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Transgenic Tobacco Overexpressing Glyoxalase Pathway Enzymes Grow and Set Viable Seeds in Zinc-Spiked Soils1

  • Sneh L. Singla-Pareek
  • Sudesh K. Yadav
  • Ashwani Pareek
  • M.K. Reddy
  • S.K. Sopory
American Society of Plant Biologists
Publication Date
Feb 01, 2006
  • Agricultural Science
  • Biology
  • Chemistry
  • Engineering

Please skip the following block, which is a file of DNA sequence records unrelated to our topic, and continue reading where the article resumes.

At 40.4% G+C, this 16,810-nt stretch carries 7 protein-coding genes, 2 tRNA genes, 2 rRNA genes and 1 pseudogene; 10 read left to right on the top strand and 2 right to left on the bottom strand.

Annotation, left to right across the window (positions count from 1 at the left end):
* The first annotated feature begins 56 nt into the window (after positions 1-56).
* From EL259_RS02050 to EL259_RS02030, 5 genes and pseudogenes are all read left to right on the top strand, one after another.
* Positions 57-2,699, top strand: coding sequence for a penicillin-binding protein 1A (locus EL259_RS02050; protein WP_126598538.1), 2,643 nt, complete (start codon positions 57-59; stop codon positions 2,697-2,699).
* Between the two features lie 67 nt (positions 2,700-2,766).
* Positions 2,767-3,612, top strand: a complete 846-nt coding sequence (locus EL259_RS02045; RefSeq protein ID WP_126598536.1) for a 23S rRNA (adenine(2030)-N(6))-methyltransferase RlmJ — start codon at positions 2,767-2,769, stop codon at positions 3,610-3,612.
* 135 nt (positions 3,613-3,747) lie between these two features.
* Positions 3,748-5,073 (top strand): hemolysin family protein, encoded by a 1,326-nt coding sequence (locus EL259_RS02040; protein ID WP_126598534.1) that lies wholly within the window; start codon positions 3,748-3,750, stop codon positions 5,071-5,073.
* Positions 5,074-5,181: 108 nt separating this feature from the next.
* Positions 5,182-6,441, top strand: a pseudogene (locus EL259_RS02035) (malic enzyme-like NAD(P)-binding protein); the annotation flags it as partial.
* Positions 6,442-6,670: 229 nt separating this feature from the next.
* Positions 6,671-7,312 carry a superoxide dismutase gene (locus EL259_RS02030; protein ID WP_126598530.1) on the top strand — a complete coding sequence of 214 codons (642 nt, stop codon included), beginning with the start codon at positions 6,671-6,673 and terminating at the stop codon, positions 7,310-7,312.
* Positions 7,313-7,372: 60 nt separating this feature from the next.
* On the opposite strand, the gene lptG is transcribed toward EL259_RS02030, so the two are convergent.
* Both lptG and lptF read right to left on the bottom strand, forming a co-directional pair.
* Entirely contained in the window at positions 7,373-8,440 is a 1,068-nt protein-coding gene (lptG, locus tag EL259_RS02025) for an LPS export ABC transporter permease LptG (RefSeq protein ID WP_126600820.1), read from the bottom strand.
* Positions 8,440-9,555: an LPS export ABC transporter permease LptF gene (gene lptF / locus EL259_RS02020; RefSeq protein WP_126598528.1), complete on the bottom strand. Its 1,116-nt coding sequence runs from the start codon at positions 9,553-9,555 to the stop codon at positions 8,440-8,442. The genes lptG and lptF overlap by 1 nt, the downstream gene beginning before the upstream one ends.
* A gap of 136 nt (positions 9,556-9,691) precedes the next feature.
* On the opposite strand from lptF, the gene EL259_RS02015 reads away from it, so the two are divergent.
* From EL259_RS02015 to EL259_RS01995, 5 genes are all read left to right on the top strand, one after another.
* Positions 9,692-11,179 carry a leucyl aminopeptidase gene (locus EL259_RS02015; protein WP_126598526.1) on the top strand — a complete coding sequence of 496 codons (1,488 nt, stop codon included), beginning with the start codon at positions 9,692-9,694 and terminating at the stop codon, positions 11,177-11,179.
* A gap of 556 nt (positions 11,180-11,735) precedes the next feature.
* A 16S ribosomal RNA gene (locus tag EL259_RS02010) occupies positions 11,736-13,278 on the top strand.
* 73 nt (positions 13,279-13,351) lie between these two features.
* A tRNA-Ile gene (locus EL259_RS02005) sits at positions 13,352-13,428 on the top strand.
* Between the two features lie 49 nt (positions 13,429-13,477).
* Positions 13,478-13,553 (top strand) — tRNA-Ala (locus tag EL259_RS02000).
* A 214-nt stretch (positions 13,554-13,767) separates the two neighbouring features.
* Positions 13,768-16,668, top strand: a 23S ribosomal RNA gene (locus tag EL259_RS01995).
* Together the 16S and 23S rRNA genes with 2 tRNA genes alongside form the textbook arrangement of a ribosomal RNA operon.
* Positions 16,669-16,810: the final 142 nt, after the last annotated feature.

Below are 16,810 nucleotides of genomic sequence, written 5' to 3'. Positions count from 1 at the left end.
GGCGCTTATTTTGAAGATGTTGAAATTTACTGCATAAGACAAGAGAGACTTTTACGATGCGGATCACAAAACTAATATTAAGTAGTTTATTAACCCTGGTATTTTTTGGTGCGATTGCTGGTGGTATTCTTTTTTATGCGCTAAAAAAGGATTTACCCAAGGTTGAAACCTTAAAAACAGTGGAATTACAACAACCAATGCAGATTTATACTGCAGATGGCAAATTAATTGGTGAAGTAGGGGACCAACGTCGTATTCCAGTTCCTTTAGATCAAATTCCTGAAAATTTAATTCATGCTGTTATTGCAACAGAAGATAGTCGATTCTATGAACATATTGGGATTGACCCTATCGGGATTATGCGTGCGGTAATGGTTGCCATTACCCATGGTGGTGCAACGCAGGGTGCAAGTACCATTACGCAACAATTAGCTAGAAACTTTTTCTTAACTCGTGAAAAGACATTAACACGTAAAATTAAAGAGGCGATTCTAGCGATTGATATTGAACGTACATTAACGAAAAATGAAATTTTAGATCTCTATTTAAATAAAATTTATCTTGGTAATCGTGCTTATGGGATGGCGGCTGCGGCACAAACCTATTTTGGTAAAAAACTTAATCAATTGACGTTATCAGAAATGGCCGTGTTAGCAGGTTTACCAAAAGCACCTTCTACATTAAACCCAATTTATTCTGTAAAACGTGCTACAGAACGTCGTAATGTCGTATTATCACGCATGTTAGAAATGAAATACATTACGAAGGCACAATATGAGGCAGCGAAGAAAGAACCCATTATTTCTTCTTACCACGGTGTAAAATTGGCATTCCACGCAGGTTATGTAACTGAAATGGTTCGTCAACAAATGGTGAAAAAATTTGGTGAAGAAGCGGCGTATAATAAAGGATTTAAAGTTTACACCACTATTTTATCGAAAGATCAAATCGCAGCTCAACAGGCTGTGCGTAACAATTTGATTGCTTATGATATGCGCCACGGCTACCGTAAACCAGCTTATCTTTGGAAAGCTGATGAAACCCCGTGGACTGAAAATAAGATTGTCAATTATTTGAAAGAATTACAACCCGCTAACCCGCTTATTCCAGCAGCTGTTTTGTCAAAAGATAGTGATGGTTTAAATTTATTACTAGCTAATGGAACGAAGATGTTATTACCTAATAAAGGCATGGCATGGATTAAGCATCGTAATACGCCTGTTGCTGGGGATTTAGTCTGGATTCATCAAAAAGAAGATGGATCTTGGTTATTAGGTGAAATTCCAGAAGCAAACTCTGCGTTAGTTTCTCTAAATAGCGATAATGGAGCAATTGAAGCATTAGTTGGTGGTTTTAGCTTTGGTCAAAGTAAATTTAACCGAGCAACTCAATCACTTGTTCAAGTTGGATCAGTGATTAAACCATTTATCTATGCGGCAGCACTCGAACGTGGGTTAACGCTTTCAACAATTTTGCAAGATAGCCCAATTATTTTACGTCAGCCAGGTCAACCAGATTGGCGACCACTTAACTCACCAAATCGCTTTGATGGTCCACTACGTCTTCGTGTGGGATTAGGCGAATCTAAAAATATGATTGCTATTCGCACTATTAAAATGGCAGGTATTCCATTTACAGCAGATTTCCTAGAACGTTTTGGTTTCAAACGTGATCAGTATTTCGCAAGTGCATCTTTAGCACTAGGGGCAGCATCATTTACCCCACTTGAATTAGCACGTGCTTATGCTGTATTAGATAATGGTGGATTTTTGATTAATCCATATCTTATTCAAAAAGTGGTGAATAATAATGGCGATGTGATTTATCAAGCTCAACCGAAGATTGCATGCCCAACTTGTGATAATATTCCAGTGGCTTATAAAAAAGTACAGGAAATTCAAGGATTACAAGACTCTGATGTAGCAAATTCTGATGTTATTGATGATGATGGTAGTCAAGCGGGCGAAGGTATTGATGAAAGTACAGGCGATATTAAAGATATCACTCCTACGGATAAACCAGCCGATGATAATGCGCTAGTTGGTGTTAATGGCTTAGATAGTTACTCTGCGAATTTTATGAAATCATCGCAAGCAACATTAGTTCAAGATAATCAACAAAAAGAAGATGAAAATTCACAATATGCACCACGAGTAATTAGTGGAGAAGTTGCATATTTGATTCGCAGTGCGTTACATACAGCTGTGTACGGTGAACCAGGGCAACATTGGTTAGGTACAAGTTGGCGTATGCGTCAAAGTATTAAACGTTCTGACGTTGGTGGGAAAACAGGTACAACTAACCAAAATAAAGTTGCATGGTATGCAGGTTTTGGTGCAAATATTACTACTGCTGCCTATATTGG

We reported earlier that engineering of the glyoxalase pathway (a two-step reaction mediated through glyoxalase I and II enzymes) enhances salinity tolerance. Here we report the extended suitability of this engineering strategy for improved heavy-metal tolerance in transgenic tobacco (Nicotiana tabacum). The glyoxalase transgenics were able to grow, flower, and set normal viable seeds in the presence of 5 mm ZnCl2 without any yield penalty. The endogenous ion content measurements revealed roots to be the major sink for excess zinc accumulation, with negligible amounts in seeds in transgenic plants. Preliminary observations suggest that glyoxalase overexpression could confer tolerance to other heavy metals, such as cadmium or lead. Comparison of relative tolerance capacities of transgenic plants, overexpressing either glyoxalase I or II individually or together in double transgenics, evaluated in terms of various critical parameters such as survival, growth, and yield, reflected double transgenics to perform better than either of the single-gene transformants. Biochemical investigations indicated restricted methylglyoxal accumulation and less lipid peroxidation under high zinc conditions in transgenic plants. Studies employing the glutathione biosynthetic inhibitor, buthionine sulfoximine, suggested an increase in the level of phytochelatins and maintenance of glutathione homeostasis in transgenic plants during exposure to excess zinc as the possible mechanism behind this tolerance. Together, these findings presents a novel strategy to develop multiple stress tolerance via glyoxalase pathway engineering, thus implicating its potential use in engineering agriculturally important crop plants to grow on rapidly deteriorating lands with multiple unfavorable edaphic factors.

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